CEO SUMMARY: Physicians in Florida and their state medical associations continue to battle UnitedHealth over its laboratory benefit management program that uses the lab test ordering system by BeaconLBS, a business unit of LabCorp. The latest round in this fight is language in a Florida Senate bill that would prohibit the use of a “clinical decision support system and a laboratory benefit management program in certain circumstances.” A hearing on this bill will take place tomorrow.
IF IT TAKES PLACE TOMORROW as scheduled, a committee of the Florida legislature will hear testimony about the clinical decision support systems and laboratory benefit management programs health plans use to dictate how physicians may order laboratory tests.
This hearing is taking place because Senate Bill 1084 contains language that would prevent health insurers in Florida from requiring physicians to use such systems each time they order a laboratory test for their patients.
It is believed that this language was inserted into the proposed legislation because many physicians in Florida are unhappy with the laboratory benefit management program instituted last year by UnitedHealthcare and administered by BeaconLBS, a company owned by Laboratory Corporation of America. This program requires physicians, when treating patients enrolled in commercial UnitedHealthcare HMOs, to obtain pre-notification or pre-authorization for approximately 80 tests. (See TDRs, July 21 and November 3, 2014, and February 17, 2015.)
Over the past 18 months, many physicians and their state medical associations expressed serious criticisms of UHC’s laboratory benefit management program and what they considered to be detrimental aspects in the design and operation of the BeaconLBS system they are required to use.
Florida Senate Bill 1084 includes language that would restrict the ability of health insurers to use systems designed to direct how physicians order laboratory tests in specific situations. The current language in the bill says, “…prohibiting a health maintenance organization from requiring that a healthcare provider use a clinical decision support system or a laboratory benefits management program in certain circumstances…”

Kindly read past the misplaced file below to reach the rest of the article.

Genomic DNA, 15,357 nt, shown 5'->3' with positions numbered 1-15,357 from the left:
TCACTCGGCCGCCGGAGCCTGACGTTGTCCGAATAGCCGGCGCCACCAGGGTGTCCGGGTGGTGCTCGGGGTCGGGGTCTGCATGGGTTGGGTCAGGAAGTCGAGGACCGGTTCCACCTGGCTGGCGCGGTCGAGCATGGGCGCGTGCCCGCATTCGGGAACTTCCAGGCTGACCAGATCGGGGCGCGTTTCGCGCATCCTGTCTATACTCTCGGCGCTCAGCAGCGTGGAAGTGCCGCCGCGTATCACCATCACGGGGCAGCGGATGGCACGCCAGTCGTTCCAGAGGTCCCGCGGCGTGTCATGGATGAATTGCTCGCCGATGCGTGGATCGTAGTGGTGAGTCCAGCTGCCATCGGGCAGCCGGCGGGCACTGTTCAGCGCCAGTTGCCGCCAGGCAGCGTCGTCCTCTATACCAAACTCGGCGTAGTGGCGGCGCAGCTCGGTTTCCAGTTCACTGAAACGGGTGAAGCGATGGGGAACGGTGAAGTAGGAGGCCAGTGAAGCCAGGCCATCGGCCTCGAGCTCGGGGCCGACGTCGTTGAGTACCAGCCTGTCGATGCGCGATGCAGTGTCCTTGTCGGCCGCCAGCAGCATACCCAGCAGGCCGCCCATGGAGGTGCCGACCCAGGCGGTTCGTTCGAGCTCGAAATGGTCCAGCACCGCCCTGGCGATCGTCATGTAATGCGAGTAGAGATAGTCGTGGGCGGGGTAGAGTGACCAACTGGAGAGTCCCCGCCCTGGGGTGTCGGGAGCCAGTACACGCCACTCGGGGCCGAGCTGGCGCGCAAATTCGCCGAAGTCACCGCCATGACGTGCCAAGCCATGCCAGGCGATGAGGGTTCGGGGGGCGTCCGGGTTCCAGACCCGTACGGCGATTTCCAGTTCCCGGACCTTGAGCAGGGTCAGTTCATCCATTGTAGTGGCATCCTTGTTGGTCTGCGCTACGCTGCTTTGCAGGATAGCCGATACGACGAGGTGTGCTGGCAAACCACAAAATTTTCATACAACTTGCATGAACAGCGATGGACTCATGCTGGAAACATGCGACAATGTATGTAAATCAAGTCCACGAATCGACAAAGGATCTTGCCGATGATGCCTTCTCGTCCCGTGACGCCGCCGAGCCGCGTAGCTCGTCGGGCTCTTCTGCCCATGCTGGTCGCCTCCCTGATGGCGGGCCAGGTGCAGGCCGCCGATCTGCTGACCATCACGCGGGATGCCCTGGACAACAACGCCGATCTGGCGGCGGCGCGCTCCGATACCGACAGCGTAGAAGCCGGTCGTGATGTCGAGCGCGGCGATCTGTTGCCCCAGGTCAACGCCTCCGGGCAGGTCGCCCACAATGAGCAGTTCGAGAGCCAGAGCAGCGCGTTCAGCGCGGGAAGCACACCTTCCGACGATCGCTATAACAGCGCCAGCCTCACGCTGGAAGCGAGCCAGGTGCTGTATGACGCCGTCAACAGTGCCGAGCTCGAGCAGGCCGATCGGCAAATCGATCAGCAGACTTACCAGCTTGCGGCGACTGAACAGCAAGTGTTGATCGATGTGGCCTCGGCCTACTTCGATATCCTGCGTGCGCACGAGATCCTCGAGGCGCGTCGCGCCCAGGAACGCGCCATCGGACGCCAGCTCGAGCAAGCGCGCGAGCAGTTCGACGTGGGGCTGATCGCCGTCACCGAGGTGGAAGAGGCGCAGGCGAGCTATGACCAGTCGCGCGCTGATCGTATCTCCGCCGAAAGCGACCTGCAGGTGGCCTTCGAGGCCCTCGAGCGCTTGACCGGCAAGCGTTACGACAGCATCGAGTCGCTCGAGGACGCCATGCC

It is expected that tomorrow’s hearing will involve testimony from health insurers, physicians, and other experts. SB 1084 has many elements, so there may not be lengthy testimony regarding the wording of the restriction on the use of clinical decision support systems and laboratory benefit management programs.
It is significant that this language is included in the bill. It is evidence that the physician community remains unhappy with the design and operation of UHC’s laboratory benefit management program and the requirement that they use the BeaconLBS system to obtain pre-notification or pre-authorization for as many as 80 lab tests.
Practice of Medicine
Additionally, over the past 18 months, physicians and their state medical associations have regularly asserted that, by requiring them to use this lab test ordering system, UHC is interfering with their practice of medicine. Thus, the issue of control over how physicians order lab tests is just part of a greater battle that has existed in recent decades between health insurers—looking to control costs and encourage more appropriate utilization of clinical services—and physicians, who want the freedom to exercise their professional judgment when caring for their patients.
For their part, health plans, including UnitedHealthcare, have arguments in favor of using decision support systems to promote the use of evidence-based care. At tomorrow’s hearings, it is possible that health insurers will cite statistics showing that the practice of medicine varies widely from one doctor to another and from one county to another. Health policy experts have been making this argument for years.
As of press time, UnitedHealth had declined to comment about SB 1084. Meanwhile, it is expected that news of this language in SB 1804 may encourage laboratories serving patients in Florida to submit comments to lawmakers as they continue to shape this bill.
FL Bill Would Restrict Some Use of Lab Order Systems
NOW PENDING IN THE FLORIDA SENATE, SB 1084: Health Care Protocols, would be called the “Right Medicine Right Time Act.” It would make changes to many aspects of how managed care plans, health insurers, and health maintenance organizations are allowed to conduct business. The bill also includes language that addresses the steps physicians need to follow when ordering prescription medications for patients.
The part of SB 1804 that deals with how physicians order lab tests says the following: “…prohibiting a health maintenance organization from requiring that a healthcare provider use a clinical decision support system or a laboratory benefits management program in certain circumstances…”
In explaining those circumstances, the bill says:
“A health maintenance organization may not require a healthcare provider, by contract with another healthcare provider, a patient, or another individual or entity, to use a clinical decision support system or a laboratory benefits management program before the provider may order clinical laboratory services or in an attempt to direct or limit the provider’s medical decisionmaking relating to the use of such services.
“This subsection may not be construed to prohibit any prior authorization requirements that the health maintenance organization may have regarding the provision of clinical laboratory services.”